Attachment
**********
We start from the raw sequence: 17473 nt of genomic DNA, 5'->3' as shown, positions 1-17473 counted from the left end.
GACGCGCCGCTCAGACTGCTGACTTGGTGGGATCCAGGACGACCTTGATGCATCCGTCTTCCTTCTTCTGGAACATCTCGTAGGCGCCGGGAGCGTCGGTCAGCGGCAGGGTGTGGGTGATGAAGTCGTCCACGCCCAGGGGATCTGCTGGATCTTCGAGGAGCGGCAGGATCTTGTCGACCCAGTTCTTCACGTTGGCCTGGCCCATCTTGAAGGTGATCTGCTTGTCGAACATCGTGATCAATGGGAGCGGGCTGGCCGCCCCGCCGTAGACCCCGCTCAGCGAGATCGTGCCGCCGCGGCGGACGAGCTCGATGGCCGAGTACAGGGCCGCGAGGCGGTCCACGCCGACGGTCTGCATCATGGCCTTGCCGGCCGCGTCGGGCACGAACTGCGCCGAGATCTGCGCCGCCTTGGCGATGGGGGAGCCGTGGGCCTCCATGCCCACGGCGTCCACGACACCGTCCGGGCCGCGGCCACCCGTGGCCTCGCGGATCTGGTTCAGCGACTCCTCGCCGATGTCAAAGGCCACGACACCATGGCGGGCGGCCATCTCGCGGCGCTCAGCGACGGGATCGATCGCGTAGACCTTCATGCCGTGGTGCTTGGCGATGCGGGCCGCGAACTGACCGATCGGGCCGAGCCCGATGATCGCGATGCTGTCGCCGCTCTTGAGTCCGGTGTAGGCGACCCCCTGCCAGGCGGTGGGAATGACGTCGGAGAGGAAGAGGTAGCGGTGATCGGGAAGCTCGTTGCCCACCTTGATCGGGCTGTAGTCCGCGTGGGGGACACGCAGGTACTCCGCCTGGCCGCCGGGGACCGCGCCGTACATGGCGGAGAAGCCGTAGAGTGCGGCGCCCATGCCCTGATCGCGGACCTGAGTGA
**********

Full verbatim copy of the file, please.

We start from the raw sequence: 17473 nt of genomic DNA, 5'->3' as shown, positions 1-17473 counted from the left end.
GACGCGCCGCTCAGACTGCTGACTTGGTGGGATCCAGGACGACCTTGATGCATCCGTCTTCCTTCTTCTGGAACATCTCGTAGGCGCCGGGAGCGTCGGTCAGCGGCAGGGTGTGGGTGATGAAGTCGTCCACGCCCAGGGGATCTGCTGGATCTTCGAGGAGCGGCAGGATCTTGTCGACCCAGTTCTTCACGTTGGCCTGGCCCATCTTGAAGGTGATCTGCTTGTCGAACATCGTGATCAATGGGAGCGGGCTGGCCGCCCCGCCGTAGACCCCGCTCAGCGAGATCGTGCCGCCGCGGCGGACGAGCTCGATGGCCGAGTACAGGGCCGCGAGGCGGTCCACGCCGACGGTCTGCATCATGGCCTTGCCGGCCGCGTCGGGCACGAACTGCGCCGAGATCTGCGCCGCCTTGGCGATGGGGGAGCCGTGGGCCTCCATGCCCACGGCGTCCACGACACCGTCCGGGCCGCGGCCACCCGTGGCCTCGCGGATCTGGTTCAGCGACTCCTCGCCGATGTCAAAGGCCACGACACCATGGCGGGCGGCCATCTCGCGGCGCTCAGCGACGGGATCGATCGCGTAGACCTTCATGCCGTGGTGCTTGGCGATGCGGGCCGCGAACTGACCGATCGGGCCGAGCCCGATGATCGCGATGCTGTCGCCGCTCTTGAGTCCGGTGTAGGCGACCCCCTGCCAGGCGGTGGGAATGACGTCGGAGAGGAAGAGGTAGCGGTGATCGGGAAGCTCGTTGCCCACCTTGATCGGGCTGTAGTCCGCGTGGGGGACACGCAGGTACTCCGCCTGGCCGCCGGGGACCGCGCCGTACATGGCGGAGAAGCCGTAGAGTGCGGCGCCCATGCCCTGATCGCGGACCTGAGTGA